Sullivan’s, the famed Castle Island hot dog stand, reopened for its 70th season Saturday morning, offering a taste -- on a snowy, rainy day -- of warmer months ahead .
While the concession stand typically shuts down for the season around Thanksgiving, it closed for just under two months this year.
The business stayed open an extra month at the end of 2020 to “help pay some bills and give staff an extra month of pay,” said owner Brendan Sullivan, whose grandfather started the business in 1951.
While the weather cooperated, he said, allowing the stand to remain open until the end of December, opening day has been a different story.
“Mother Nature is not really cooperating right now,” Sullivan joked in a phone interview Saturday afternoon, as snow turned to rain.
Still, he said, “Our customers [are] faithful. They’re braving the elements.”
At noon, about 30 people stood outside Sullivan’s, including former Boston mayor Raymond Flynn, a longtime opening day patron.
Another was Kenny O’Keefe, a Dorchester resident who explained when his tradition of going to Sully’s began simply by giving his age, 48. His last visit was Dec. 31, the last day the stand was open, he said.
“It’s a family tradition,” said O’Keefe — so much so that his father’s dying wish in August was to be driven down to Castle Island before going to the cemetery, he said.
“We went from there to the cemetery and then we went back there [to Sullivan’s] for dinner,” he remembered in a phone interview.
Owner Brendan Sullivan said he hopes that with the vaccine available for those 65 and above, the stand will be able to reconnect with its oldest patrons, many of whom stayed away last year due to the pandemic.
His father, who ran the stand for decades and is now in his 70s, was not able to go as often as usual last year even though the restaurant is “in his blood,” Sullivan said.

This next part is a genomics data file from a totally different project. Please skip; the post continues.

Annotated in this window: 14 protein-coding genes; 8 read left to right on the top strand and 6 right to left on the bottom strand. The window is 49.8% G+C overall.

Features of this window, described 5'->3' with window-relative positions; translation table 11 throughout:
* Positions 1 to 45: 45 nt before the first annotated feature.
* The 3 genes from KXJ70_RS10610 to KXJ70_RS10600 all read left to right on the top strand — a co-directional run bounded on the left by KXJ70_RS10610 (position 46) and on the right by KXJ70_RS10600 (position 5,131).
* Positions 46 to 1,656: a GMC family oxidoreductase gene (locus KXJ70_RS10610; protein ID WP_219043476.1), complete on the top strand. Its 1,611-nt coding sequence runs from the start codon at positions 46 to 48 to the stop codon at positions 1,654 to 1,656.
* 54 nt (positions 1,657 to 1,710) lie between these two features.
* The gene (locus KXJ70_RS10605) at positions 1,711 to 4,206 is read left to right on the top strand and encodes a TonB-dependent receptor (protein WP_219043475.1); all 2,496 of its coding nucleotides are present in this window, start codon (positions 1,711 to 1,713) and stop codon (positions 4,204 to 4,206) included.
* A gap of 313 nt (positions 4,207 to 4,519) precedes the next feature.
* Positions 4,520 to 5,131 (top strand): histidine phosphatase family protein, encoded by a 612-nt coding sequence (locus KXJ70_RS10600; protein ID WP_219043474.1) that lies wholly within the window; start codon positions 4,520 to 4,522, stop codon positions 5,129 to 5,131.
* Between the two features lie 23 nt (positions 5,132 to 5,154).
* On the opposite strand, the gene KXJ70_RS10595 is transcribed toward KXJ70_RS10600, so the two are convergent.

Saturday marked Sullivan’s first opening day under the new pandemic operating procedures, as they came into play after the 2020 opening.
Most ordering has shifted online, and gold dots on the sidewalk mark areas to keep customers safely apart from while waiting for orders to be brought out to them, according to Sullivan’s website. The picnic tables outside the stand had been removed, and most patrons opted to eat in their cars.
Still, if there is one thing Sullivan’s represents for many, it is memories.
Sue Spinney, 54, of Weymouth said she has not missed opening day since she learned to drive years ago. Sullivan’s, she said, transports her back to her Dorchester childhood.
“Sullivan’s is like a great memory for me,” Spinney said in a phone interview. “It’s like getting in my grandfather’s white Ford and getting fried clams.”
While the inclement weather had kept some customers away, Spinner said she did not mind it because going to opening day at Sully’s is her first reminder of warmer days ahead.
“Opening day at Sully’s is like the first sign of spring for me,” Spinney said.
John Tlumacki of the Globe staff contributed to this report.
Lucas Phillips can be reached at email@example.com.